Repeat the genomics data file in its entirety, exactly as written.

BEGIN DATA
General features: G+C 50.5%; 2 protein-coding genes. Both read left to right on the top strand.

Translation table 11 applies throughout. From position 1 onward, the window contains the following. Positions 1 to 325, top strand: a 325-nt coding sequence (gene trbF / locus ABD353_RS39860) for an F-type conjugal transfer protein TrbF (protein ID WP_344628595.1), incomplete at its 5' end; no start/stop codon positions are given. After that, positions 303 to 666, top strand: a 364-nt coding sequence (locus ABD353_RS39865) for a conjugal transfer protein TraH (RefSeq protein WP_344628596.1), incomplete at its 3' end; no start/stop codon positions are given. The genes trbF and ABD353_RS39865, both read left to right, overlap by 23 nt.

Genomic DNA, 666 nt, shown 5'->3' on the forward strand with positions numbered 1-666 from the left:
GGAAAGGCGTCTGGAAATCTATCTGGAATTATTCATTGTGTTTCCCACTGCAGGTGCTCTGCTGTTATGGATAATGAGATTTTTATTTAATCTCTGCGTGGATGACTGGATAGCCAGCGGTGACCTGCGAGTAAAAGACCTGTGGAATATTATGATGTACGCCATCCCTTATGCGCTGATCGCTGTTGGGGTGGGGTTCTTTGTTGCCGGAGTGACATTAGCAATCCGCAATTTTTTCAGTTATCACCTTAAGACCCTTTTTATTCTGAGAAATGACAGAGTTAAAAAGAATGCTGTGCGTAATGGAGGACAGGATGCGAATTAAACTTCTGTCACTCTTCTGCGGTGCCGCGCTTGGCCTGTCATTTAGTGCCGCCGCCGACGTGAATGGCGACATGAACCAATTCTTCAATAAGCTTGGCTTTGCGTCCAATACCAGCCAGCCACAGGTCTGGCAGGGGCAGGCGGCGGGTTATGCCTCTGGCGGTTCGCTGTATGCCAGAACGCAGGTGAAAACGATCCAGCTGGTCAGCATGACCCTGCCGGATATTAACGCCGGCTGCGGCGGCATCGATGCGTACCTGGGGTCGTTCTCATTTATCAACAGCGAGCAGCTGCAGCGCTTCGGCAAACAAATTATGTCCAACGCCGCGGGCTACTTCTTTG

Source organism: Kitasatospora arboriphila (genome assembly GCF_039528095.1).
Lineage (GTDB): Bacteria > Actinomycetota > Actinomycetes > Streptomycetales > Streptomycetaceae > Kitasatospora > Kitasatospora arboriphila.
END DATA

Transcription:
General features: G+C 50.5%; 2 protein-coding genes. Both read left to right on the top strand.

Translation table 11 applies throughout. From position 1 onward, the window contains the following. Positions 1 to 325, top strand: a 325-nt coding sequence (gene trbF / locus ABD353_RS39860) for an F-type conjugal transfer protein TrbF (protein ID WP_344628595.1), incomplete at its 5' end; no start/stop codon positions are given. After that, positions 303 to 666, top strand: a 364-nt coding sequence (locus ABD353_RS39865) for a conjugal transfer protein TraH (RefSeq protein WP_344628596.1), incomplete at its 3' end; no start/stop codon positions are given. The genes trbF and ABD353_RS39865, both read left to right, overlap by 23 nt.

Genomic DNA, 666 nt, shown 5'->3' on the forward strand with positions numbered 1-666 from the left:
GGAAAGGCGTCTGGAAATCTATCTGGAATTATTCATTGTGTTTCCCACTGCAGGTGCTCTGCTGTTATGGATAATGAGATTTTTATTTAATCTCTGCGTGGATGACTGGATAGCCAGCGGTGACCTGCGAGTAAAAGACCTGTGGAATATTATGATGTACGCCATCCCTTATGCGCTGATCGCTGTTGGGGTGGGGTTCTTTGTTGCCGGAGTGACATTAGCAATCCGCAATTTTTTCAGTTATCACCTTAAGACCCTTTTTATTCTGAGAAATGACAGAGTTAAAAAGAATGCTGTGCGTAATGGAGGACAGGATGCGAATTAAACTTCTGTCACTCTTCTGCGGTGCCGCGCTTGGCCTGTCATTTAGTGCCGCCGCCGACGTGAATGGCGACATGAACCAATTCTTCAATAAGCTTGGCTTTGCGTCCAATACCAGCCAGCCACAGGTCTGGCAGGGGCAGGCGGCGGGTTATGCCTCTGGCGGTTCGCTGTATGCCAGAACGCAGGTGAAAACGATCCAGCTGGTCAGCATGACCCTGCCGGATATTAACGCCGGCTGCGGCGGCATCGATGCGTACCTGGGGTCGTTCTCATTTATCAACAGCGAGCAGCTGCAGCGCTTCGGCAAACAAATTATGTCCAACGCCGCGGGCTACTTCTTTG

Source organism: Kitasatospora arboriphila (genome assembly GCF_039528095.1).
Lineage (GTDB): Bacteria > Actinomycetota > Actinomycetes > Streptomycetales > Streptomycetaceae > Kitasatospora > Kitasatospora arboriphila.